14. 1776 50 denarius 3 6000 Augustus 1 95% 3 0.5% 300 5 300 40 30 100 300 200 Trajan Caracalla 50% Claudius 1 3 5 denarii 2 Commodus 5.7 denarii denarii 2 0.3

  15. Gibbon summarizes briefly near the end of Volume III the period covered in the first three volumes of his history the five centuries from the fortunate age of Trajan to the total extinction of the Roman Empire in the West We are left with Vandals and Moors in North Africa, Saxons struggling with natives in Britain, mercenaries in Italy as far as the Danube The German nations replaced the Roman government while the Eastern Constantinople s feeble princes continued to reign in the East faintly rep [...]

  16. Despite being the third volume in Gibbon s epic history of the Roman Empire, he is still able to bring the same freshness and engagement from his first two volumes Keeping his honest analysis of the impact of each emperor in the overall health of the empire, he is able to convey the impacts of the division of the Empire into its western and eastern branch By focusing on the increasingly important role of the Gothic, Vandal and Gallic tribes in the last decades of the Empire, he is able to give a [...]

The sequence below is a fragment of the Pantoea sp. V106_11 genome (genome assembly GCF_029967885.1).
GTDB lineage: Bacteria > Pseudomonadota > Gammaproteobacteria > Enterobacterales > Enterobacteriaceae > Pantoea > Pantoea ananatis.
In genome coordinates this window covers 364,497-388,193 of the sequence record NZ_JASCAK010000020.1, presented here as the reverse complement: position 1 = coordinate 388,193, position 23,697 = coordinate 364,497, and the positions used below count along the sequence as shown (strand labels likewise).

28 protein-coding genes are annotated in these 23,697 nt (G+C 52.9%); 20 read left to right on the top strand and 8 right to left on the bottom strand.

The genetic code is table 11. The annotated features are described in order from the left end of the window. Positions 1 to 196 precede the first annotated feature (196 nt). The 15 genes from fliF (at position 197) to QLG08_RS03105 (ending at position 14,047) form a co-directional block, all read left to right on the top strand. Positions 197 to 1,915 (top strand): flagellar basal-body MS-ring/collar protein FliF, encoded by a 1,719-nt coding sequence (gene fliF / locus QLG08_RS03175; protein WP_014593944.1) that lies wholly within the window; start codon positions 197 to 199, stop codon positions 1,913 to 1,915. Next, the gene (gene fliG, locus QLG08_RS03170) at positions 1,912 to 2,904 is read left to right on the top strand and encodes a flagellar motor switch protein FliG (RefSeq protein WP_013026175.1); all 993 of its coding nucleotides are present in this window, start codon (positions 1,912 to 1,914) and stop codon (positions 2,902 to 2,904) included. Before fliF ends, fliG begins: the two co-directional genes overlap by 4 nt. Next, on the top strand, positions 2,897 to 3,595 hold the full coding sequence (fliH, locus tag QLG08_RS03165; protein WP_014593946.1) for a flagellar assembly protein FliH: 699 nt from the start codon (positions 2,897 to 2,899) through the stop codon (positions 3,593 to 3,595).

17. While I was reading the book, my main interest was the fall of the western half of the roman empire, which declined around the 5th and 6th centuries, which ended about half way through the second volume The last half of the second volume and third volume was concerned with the Eastern roman empire until the fall of the Constantinople to Mohammed the Second After the Western Roman Empire fell the first time, there was no true roman empire, although you can say that Charlemagne reincarnated the we [...]